Do you still remember me?
A young musical prodigy writes to Leonard Bernstein
On this day in 1965, a 10-year-old cellist wrote to one of his musical idols, Leonard Bernstein, and very politely invited him to an upcoming performance.
138 East 94th Street, New York, NY
21 December 1965
Dear Mr. Bernstein,
Do you still remember me? Now I am ten years old. This year I learned with Prof. Leonard Rose three concertos: Saint-Saëns’, Boccherini’s and Lalo’s. Last week my sister and I played in a Christmas Concert in Juilliard School. We are invited to give a joint recital in Brearley School on January 19, 1966 at 1:45 p.m.
If you have time, I would be glad to play for you.
This was the same Yo-Yo Ma who would eventually ascend to international stardom, becoming one of the world's most renowned cellists. But right now he was a young boy brimming with talent and ambition, eagerly reaching out to a figure he admired and had met once before in the most incredible of circumstances. On November 29, 1962, in a grand setting before a 5,000-strong audience that included President John F. Kennedy, First Lady Jacqueline Kennedy, and Dwight D. Eisenhower, Bernstein had introduced the young cellist and his pianist sister, Yeou-Cheng Ma, gifted siblings who had recently moved to the U.S. with their parents.
Thankfully, footage exists…
[Leonard Bernstein’s speech]
Another aspect of that double stream of art I mentioned earlier flowing into and out of America, has long been the attraction of our country to foreign artists, and scientists and thinkers, who have come not only to visit us, but often to join us as Americans, to become citizens of what to some has historically been the land of opportunity and to others the land of freedom. And in this great tradition, there has come to us, this year, a young man aged 7, bearing the name Yo-Yo Ma. Now Yo-Yo came to our attention through the great master Pablo Casals who had recently heard the boy play the cello. Yo-Yo is, as you may have guessed, Chinese, and has lived up to now in France—a highly international type. But he and his family are now here. His father is teaching school in New York, and his 11-year-old sister, Yeou-Cheng Ma, is pursuing her musical studies, and they are all hoping to become American citizens. We shall now have the pleasure of hearing Yo-Yo Ma, accompanied by his sister Yeou-Cheng Ma, play the first movement of the Concertino No. 3 in A Major, by Jean-Baptiste Breval, who played, taught, and composed for the cello 150 years ago in France. Now, here’s a cultural image for you to ponder as you listen: a 7-year-old Chinese cellist, playing old French music, for his new American compatriots.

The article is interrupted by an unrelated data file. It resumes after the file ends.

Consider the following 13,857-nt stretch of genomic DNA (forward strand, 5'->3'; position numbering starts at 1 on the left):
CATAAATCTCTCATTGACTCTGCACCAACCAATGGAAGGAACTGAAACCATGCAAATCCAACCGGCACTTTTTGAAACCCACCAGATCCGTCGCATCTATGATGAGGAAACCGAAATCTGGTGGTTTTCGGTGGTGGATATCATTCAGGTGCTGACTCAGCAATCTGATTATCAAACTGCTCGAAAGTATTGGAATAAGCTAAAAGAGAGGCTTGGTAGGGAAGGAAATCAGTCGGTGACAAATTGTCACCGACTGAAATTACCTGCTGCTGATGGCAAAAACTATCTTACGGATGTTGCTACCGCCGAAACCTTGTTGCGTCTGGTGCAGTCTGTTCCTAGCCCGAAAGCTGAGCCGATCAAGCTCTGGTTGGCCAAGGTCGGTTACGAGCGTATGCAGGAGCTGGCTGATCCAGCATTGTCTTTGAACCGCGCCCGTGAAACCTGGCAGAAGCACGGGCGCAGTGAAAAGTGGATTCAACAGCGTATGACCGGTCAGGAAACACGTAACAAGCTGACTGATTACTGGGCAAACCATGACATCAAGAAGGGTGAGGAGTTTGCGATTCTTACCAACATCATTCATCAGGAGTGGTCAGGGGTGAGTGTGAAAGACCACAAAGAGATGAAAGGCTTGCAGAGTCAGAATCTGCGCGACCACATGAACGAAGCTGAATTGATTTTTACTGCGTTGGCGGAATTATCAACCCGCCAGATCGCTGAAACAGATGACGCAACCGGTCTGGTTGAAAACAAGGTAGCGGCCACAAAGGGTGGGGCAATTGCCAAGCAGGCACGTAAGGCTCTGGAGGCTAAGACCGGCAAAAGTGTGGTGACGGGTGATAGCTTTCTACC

Welcome Yo-Yo Ma and Yeou-Cheng Ma.
As Yo-Yo Ma grew, so did his relationship with Bernstein. They met on numerous occasions over the years, their mutual admiration deepening each time. This connection is movingly illustrated in a 1990 New York Times article in which Bernstein’s final hours are described:
Two hours before his death from a heart attack at 6:15 P.M. Sunday, Bernstein was visited by Bright Sheng, the young Chinese composer who had orchestrated “Arias and Barcarolles.”
“When I walked in, he was watching a Yo-Yo Ma simulcast,” Mr. Sheng said. “They were playing Rachmaninoff, and he was humming along. He looked himself, was very much himself and we spoke about many things. He was lucid, even witty. I was happy for him at that moment.”
Before you go…
Tickets are now on general sale for our Letters Live show in New York on 16th May 2024. Visit this link to grab a seat. It’s all for a good cause.